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Opinion | Reports of Buffett's interest in Paytm signal coming of age of Indian e-commerce

The Indian e-commerce market is expected to grow from $38.5 billion in 2017 to $200 billion by 2026, while in the next three years it would add more internet users than G7 countries.

August 27, 2018 / 06:40 PM IST

Warren Buffett’s Berkshire Hathaway is expected to pick up a small stake in One97 Communications Ltd, the parent company of payment gateway Paytm, says a news report, quoting people aware of the development. The news comes at a time when the bigger players in the global e-commerce space are clambering over each other for a foothold in the Indian market space.

So is this the coming of age moment for the Indian digital economy?

Let’s take the case of Paytm first and look at what might have drawn Buffett to the company.

Paytm’s business model is indeed the sort that would get someone like Buffett interested. Paytm’s core business is that of a payment gateway through which incoming and outgoing transactions pass, something like the toll bridge business that fascinated Buffett in his childhood.

The other factor is that Paytm gets to enjoy the ‘float’ of money residing in its wallet when the customer is not using it to transact. Next is the growing acceptance and trust of Paytm as a transaction gateway. Paytm has achieved an annual run rate of 5 billion transactions and registered $50 billion gross transaction value (GTV) in a year. GTV is the total transaction value through the platform.

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It has been reported that Paytm has processed over 400 million BHIM UPI transactions in last six months achieving 500 percent growth in money transfer transactions in the June 2018 quarter.

Thus you have the key ingredient in place to attract Buffett. Details of valuations are not available, but if Buffett is interested it clearly meets his ‘growth-at-reasonable-price’ criterion.

The story for India is not in the growth numbers of Paytm but from where the numbers have come. Paytm has witnessed the tremendous growth in adoption of digital payments in tier II and tier III cities that constitute 50 percent of its total user base. Surat, Durgapur, Rajkot, Meerut, Imphal, Rohtak, Panipat, Mangalore, Ranchi, Puducherry, Rajamundri, Warangal, Jodhpur, Thrissur, Karnal, Madurai, and Jamnagar are among the fastest adopters and are leading the wave of digital payment adoption.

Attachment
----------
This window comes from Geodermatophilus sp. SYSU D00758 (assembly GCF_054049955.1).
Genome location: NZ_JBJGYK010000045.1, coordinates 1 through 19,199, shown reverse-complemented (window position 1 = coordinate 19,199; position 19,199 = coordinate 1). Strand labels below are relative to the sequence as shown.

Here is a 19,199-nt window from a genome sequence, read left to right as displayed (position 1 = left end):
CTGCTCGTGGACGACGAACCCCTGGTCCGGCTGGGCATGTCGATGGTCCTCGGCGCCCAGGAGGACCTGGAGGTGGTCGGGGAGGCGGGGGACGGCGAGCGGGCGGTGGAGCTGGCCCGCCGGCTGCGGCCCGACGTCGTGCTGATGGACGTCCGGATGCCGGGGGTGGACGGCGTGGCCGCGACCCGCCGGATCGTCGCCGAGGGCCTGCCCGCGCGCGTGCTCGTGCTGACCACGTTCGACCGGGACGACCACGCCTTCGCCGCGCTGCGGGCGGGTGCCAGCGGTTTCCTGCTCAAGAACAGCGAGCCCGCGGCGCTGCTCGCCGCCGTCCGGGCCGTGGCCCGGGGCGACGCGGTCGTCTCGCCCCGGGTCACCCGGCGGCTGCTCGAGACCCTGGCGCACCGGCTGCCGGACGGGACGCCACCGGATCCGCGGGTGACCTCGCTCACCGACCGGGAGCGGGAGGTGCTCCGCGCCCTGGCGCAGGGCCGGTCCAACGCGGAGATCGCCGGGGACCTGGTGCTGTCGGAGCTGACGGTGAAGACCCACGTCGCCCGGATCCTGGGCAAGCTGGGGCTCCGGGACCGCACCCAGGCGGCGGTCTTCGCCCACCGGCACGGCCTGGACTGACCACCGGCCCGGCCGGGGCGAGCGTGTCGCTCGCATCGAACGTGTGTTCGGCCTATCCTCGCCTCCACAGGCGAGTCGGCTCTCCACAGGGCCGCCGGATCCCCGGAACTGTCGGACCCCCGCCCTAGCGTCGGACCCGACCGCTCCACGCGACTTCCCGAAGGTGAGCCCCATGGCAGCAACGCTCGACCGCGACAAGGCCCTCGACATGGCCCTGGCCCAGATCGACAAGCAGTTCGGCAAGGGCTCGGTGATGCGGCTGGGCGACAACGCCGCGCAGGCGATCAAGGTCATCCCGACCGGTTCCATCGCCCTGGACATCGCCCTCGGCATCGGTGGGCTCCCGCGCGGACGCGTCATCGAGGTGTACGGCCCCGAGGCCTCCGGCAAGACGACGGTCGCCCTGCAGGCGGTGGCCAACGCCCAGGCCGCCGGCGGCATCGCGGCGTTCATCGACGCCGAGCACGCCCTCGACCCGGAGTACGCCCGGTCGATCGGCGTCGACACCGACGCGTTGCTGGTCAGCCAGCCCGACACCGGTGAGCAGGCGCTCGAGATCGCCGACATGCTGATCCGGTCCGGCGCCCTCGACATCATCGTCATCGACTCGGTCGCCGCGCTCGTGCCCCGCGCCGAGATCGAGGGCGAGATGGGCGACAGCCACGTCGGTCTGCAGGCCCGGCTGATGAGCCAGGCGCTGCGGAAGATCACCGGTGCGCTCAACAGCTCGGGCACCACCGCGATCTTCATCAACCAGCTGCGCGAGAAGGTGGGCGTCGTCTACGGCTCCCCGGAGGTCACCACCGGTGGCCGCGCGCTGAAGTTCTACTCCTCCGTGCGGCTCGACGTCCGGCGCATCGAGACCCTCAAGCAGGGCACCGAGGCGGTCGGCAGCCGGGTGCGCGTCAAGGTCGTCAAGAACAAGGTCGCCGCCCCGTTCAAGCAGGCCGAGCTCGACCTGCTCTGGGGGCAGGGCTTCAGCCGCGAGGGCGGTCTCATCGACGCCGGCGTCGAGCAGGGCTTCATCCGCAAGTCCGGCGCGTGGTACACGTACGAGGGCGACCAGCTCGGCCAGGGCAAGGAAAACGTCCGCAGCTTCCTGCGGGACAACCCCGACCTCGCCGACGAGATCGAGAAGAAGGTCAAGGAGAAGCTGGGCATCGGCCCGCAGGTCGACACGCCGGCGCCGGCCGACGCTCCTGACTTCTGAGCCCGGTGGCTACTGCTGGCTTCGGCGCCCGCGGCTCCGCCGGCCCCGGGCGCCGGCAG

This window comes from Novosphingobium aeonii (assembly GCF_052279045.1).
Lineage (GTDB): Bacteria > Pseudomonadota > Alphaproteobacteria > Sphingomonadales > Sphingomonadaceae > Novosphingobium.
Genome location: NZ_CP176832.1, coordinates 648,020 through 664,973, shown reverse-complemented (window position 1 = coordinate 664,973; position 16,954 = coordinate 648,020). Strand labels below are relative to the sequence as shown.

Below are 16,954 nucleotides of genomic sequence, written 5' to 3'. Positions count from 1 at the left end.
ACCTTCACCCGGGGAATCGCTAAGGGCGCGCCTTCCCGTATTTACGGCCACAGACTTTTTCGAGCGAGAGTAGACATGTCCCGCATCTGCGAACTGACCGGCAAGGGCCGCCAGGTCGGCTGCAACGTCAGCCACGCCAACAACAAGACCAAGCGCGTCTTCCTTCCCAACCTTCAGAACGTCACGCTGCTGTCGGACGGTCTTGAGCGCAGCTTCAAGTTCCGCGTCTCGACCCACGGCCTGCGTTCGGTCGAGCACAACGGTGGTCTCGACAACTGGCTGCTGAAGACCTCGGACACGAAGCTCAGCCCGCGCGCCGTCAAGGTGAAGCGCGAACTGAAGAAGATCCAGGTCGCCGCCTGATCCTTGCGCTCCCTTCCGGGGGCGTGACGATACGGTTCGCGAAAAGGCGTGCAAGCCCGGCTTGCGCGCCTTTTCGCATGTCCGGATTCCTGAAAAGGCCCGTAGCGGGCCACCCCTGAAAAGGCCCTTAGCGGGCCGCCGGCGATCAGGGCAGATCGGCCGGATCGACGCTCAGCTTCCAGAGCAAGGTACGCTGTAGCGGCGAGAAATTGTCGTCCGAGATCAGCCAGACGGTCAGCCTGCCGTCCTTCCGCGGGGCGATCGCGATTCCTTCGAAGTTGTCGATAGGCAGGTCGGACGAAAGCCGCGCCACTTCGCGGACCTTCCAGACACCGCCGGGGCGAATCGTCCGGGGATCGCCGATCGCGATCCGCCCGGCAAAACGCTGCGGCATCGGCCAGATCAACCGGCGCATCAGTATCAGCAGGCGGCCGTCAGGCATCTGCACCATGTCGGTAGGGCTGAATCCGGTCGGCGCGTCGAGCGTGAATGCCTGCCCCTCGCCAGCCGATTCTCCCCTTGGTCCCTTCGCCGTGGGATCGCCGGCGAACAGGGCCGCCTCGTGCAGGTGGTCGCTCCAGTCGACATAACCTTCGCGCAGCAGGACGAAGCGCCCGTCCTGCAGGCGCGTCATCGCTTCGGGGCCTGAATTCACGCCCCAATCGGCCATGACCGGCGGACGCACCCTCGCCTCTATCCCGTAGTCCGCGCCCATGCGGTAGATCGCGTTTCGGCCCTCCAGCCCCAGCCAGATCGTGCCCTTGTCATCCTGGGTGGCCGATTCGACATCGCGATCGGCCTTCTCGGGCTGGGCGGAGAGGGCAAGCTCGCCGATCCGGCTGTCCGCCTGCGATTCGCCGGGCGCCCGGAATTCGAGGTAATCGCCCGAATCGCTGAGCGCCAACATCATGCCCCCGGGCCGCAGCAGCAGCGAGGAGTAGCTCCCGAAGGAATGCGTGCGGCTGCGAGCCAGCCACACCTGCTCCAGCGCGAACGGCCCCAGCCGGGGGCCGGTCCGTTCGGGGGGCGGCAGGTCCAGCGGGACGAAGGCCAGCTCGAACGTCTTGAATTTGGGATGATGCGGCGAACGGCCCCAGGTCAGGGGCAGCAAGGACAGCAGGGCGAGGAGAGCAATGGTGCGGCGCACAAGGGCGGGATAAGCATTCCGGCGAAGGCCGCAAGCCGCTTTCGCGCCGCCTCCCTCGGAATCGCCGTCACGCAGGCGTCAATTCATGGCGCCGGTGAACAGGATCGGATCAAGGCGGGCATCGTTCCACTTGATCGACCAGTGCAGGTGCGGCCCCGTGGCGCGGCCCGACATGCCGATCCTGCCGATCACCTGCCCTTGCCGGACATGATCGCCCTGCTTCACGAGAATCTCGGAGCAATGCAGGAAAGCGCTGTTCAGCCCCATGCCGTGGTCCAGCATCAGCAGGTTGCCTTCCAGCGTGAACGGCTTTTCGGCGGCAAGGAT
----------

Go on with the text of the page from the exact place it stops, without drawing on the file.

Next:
That is the big India story.

The Indian e-commerce market is expected to grow from $38.5 billion in 2017 to $200 billion by 2026. According to a study by The Boston Consulting Group and Google, internet users in India are expected to grow from 390 million to 650 million users in 2020. This number is more than the total number of users in G7 countries.

From 2008-13, China went through a period of rapid internet penetration, doubling in five years. The same story is expected in India. More than half of India’s internet growth is expected to come from rural India, taking the share of rural internet users from 33 percent to 50 percent in 2020.

Rural penetration has posed a challenge to e-tailers. Nearly 50 million online shoppers dropped out in the last 12 months. A nine-month long research conducted by Google, consultants Bain & Company, and philanthropic venture fund Omidyar Network found that 54 million users stopped online transactions after their first purchase in the last year. Those dropping out were mostly first-time internet users from lower income groups who were more comfortable with vernacular languages than English.

Paytm seems to have broken the code of attracting customers. Its 500-percent growth is primarily on account of its multilingual app. Around 25 percent of its users prefer using the app in their regional languages. Hindi is the most used language after English, followed by Gujarati, Telugu, Marathi, Bengali, Tamil, and Kannada among others.

Presently only 14 percent of India’s internet users shop online, compared with almost 64 percent in China. This is the potential of the Indian market that is attracting some of the biggest players in the world.

Now e-commerce is a big boys’ game. The smaller players are either swept under or are bought out by the giants. Flipkart, which was bought out by US retail giant Walmart for $16 billion had gobbled a number of smaller companies, most of which were funded by the same private equity players who had funded it.

China’s Alibaba is scouting for partners while Amazon is ready to increase its investment in India. Indian markets are now the new battlefield for global giants. Even if we exclude the huge Walmart deal, the e-commerce industry in India witnessed 21 private equity and venture capital deals worth $ 2.1 billion in 2017 and six deals worth $ 226 million in January-April 2018.

The only thing missing in the India story is a robust and transparent policy. The draft policy on e-commerce was criticized by most players in the industry. The government will have to balance foreign interests and growth opportunities in the space.

Too much control on the sector will scare away the investors -- remember, Buffett ran away from his intrest in the insurance company Bajaj Allianz in India because of excessive regulation.
Shishir Asthana
first published: Aug 27, 2018 06:40 pm

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